In a recent post, we began a discussion about data that was recently released regarding the safety and efficiency of self-driving vehicles. We noted that the California Department of Motor Vehicles asked Google and six other companies to disclose information about these vehicles generally and about the need for trained drivers to take the wheel due to safety issues or technical failures specifically.
We also observed that this data is likely to inform future production, legal concerns, safety discussions and consumer response to these vehicles. It seems that the most significant revelation provided by this data is that self-driving vehicles have yet to assume much use in terms of self-driving capability or safety. This is not to say that these vehicles do not have potential, but they have yet to fulfill their purpose, which is to allow motorists to engage in other occupations while the vehicles drive themselves.
When a motorist is required to take the wheel of a self-driving vehicle due to technical failure or safety-related necessity, the vehicle ceases to be self-driving. And if a motorist has to take the wheel with any kind of frequency, a motorist cannot allow his or her attention to drift for even a moment, in case the vehicle should require him or her to assume driving duty.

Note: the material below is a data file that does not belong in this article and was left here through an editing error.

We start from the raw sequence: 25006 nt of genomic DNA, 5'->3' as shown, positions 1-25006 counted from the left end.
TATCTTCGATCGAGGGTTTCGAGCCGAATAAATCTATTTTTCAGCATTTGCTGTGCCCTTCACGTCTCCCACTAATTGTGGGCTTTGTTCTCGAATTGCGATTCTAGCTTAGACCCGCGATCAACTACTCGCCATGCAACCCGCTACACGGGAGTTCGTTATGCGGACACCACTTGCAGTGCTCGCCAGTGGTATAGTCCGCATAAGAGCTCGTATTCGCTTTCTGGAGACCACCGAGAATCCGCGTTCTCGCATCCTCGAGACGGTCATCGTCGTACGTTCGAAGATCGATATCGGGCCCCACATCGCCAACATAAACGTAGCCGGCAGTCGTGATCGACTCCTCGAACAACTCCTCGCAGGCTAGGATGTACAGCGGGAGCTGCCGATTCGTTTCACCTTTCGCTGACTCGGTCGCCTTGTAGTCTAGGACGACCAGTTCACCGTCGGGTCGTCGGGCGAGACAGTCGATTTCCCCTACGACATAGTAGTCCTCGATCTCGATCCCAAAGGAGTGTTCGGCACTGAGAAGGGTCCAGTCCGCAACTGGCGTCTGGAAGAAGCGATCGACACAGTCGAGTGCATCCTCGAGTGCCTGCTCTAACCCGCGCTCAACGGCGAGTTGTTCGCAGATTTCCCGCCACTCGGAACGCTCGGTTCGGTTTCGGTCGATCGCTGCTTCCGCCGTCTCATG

Even though automakers and companies like Google are investing heavily in self-driving technology, the recently released DMV data makes it clear that motorists are still so often required to assume control of self-driving vehicles that these vehicles are essentially not performing as a self-driving technology at all.
We noted in our last post that Californians are trend setters. And self-driving technology is certainly a trend born in California. Although in time such technology is likely to become a significant part of the American experience, it seems that it is not yet ready for the public’s embrace and will not be for quite some time.
Source: ABC News, “Questions and Answers About New Self-Driving Car Safety Data,” Justin Pritchard, Jan. 14, 2016